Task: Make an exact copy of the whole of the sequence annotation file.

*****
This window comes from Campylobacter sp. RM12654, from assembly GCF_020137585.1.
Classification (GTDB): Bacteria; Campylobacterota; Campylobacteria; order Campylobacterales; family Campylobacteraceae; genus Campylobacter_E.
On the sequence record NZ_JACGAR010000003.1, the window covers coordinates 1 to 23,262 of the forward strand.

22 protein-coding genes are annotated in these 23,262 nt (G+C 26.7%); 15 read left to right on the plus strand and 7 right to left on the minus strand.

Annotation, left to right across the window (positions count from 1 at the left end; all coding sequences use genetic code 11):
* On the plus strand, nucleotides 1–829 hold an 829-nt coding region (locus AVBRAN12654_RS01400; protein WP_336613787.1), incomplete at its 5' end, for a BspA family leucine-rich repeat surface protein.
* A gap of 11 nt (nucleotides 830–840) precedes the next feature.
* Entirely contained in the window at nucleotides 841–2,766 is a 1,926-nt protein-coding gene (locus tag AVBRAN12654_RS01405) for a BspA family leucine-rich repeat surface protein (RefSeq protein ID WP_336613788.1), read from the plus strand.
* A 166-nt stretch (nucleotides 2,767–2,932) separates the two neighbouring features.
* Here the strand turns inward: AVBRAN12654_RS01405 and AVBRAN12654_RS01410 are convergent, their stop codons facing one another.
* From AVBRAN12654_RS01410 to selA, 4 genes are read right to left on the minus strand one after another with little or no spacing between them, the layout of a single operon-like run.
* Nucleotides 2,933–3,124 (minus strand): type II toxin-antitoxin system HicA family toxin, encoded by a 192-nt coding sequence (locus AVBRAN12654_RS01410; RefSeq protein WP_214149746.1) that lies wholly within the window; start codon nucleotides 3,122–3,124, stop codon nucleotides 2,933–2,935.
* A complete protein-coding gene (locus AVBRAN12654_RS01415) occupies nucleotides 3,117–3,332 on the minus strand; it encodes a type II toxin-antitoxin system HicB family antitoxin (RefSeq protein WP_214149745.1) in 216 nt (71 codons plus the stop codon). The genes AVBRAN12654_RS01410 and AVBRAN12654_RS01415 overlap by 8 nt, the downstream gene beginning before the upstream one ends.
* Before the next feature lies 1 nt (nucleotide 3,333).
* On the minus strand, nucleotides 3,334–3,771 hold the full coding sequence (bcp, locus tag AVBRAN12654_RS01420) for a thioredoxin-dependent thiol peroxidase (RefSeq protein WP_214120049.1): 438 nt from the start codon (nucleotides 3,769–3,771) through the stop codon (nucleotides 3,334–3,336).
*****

This window comes from Campylobacter sp. RM12654, from assembly GCF_020137585.1.
Classification (GTDB): Bacteria; Campylobacterota; Campylobacteria; order Campylobacterales; family Campylobacteraceae; genus Campylobacter_E.
On the sequence record NZ_JACGAR010000003.1, the window covers coordinates 1 to 23,262 of the forward strand.

22 protein-coding genes are annotated in these 23,262 nt (G+C 26.7%); 15 read left to right on the plus strand and 7 right to left on the minus strand.

Annotation, left to right across the window (positions count from 1 at the left end; all coding sequences use genetic code 11):
* On the plus strand, nucleotides 1–829 hold an 829-nt coding region (locus AVBRAN12654_RS01400; protein WP_336613787.1), incomplete at its 5' end, for a BspA family leucine-rich repeat surface protein.
* A gap of 11 nt (nucleotides 830–840) precedes the next feature.
* Entirely contained in the window at nucleotides 841–2,766 is a 1,926-nt protein-coding gene (locus tag AVBRAN12654_RS01405) for a BspA family leucine-rich repeat surface protein (RefSeq protein ID WP_336613788.1), read from the plus strand.
* A 166-nt stretch (nucleotides 2,767–2,932) separates the two neighbouring features.
* Here the strand turns inward: AVBRAN12654_RS01405 and AVBRAN12654_RS01410 are convergent, their stop codons facing one another.
* From AVBRAN12654_RS01410 to selA, 4 genes are read right to left on the minus strand one after another with little or no spacing between them, the layout of a single operon-like run.
* Nucleotides 2,933–3,124 (minus strand): type II toxin-antitoxin system HicA family toxin, encoded by a 192-nt coding sequence (locus AVBRAN12654_RS01410; RefSeq protein WP_214149746.1) that lies wholly within the window; start codon nucleotides 3,122–3,124, stop codon nucleotides 2,933–2,935.
* A complete protein-coding gene (locus AVBRAN12654_RS01415) occupies nucleotides 3,117–3,332 on the minus strand; it encodes a type II toxin-antitoxin system HicB family antitoxin (RefSeq protein WP_214149745.1) in 216 nt (71 codons plus the stop codon). The genes AVBRAN12654_RS01410 and AVBRAN12654_RS01415 overlap by 8 nt, the downstream gene beginning before the upstream one ends.
* Before the next feature lies 1 nt (nucleotide 3,333).
* On the minus strand, nucleotides 3,334–3,771 hold the full coding sequence (bcp, locus tag AVBRAN12654_RS01420) for a thioredoxin-dependent thiol peroxidase (RefSeq protein WP_214120049.1): 438 nt from the start codon (nucleotides 3,769–3,771) through the stop codon (nucleotides 3,334–3,336).